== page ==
Child brides as young as 14 are being reunited with their older, migrant husbands in Denmark after authorities decided that upholding Danish law breached their “human rights”.
The legal minimum age for marriage is 18 in the Nordic nation, yet the exemptions are being made for migrants because separating the couples is said to violate the right to family life guaranteed in the European convention on human rights.
There are 27 migrants under 18 who were known to be married Denmark, and among the influx arriving in the past year were two 14-year-old girls, wed to 24 and 28-year-old men.
One 14-year-old was expecting a baby. The age of consent in Denmark is 15 for the rest of the population, and those found guilty of sexual acts with minors are liable for 8 years in jail.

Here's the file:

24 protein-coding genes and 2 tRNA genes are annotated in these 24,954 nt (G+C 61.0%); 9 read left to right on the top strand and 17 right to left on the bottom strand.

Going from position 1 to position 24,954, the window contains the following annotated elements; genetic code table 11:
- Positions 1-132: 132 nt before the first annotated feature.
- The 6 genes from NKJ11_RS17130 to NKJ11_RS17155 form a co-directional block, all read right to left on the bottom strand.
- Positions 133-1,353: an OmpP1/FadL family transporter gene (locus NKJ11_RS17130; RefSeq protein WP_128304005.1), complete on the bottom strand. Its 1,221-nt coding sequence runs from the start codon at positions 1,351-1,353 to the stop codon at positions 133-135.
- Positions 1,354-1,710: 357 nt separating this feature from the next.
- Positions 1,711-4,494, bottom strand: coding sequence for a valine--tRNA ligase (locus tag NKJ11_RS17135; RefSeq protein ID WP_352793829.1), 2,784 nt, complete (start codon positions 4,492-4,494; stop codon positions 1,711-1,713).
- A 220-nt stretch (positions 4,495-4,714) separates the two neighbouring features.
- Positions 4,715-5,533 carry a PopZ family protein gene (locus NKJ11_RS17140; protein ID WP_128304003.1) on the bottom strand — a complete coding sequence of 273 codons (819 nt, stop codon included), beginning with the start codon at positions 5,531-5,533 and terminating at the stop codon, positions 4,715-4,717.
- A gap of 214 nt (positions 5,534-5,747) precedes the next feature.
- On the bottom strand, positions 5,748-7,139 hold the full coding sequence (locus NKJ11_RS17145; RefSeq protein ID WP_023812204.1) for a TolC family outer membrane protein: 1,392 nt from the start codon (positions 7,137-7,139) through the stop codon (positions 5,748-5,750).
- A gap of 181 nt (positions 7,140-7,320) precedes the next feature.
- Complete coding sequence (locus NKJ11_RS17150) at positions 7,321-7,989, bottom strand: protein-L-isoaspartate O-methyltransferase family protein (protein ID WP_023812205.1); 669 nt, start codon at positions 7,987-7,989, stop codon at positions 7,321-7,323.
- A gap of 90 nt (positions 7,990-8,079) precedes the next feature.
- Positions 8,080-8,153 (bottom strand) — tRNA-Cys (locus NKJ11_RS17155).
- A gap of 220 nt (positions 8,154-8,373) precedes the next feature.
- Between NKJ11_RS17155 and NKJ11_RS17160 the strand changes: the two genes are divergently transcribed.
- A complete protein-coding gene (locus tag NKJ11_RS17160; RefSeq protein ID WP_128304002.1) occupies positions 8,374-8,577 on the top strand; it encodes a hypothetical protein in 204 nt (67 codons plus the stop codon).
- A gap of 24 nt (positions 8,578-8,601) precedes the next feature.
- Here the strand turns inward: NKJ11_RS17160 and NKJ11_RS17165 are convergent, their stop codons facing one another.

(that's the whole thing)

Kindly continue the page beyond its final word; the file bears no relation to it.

Marriage exceptions have already been granted to 15-year-olds, but the immigration service’s ruling set a new, younger precedent. According to the Times, the Danish immigration service wrote in an official response to a parliamentary inquiry:
“In some of these cases it has been assessed that it would not be compatible with Denmark’s international obligations to maintain the separate living quarters, thus these couples have been offered housing together”.
Josephine Fock, an MP for The Alternative party who campaigned on the issue, welcomed the move.
“We are talking about people who have fled to Denmark who are being split from each other. Some of them have children together and investigating individual [asylum] cases takes an unbelievably long time,” she said.
Last month, a report in Germany found that there are more than 1,000 child brides in the country, one year after the peak of the crisis were more than half a million Asian and Middle Easter migrants arrived.
Local German courts have also allowed exceptions for 14 and 15-year-olds married abroad in cases where there were no signs of a forced union.
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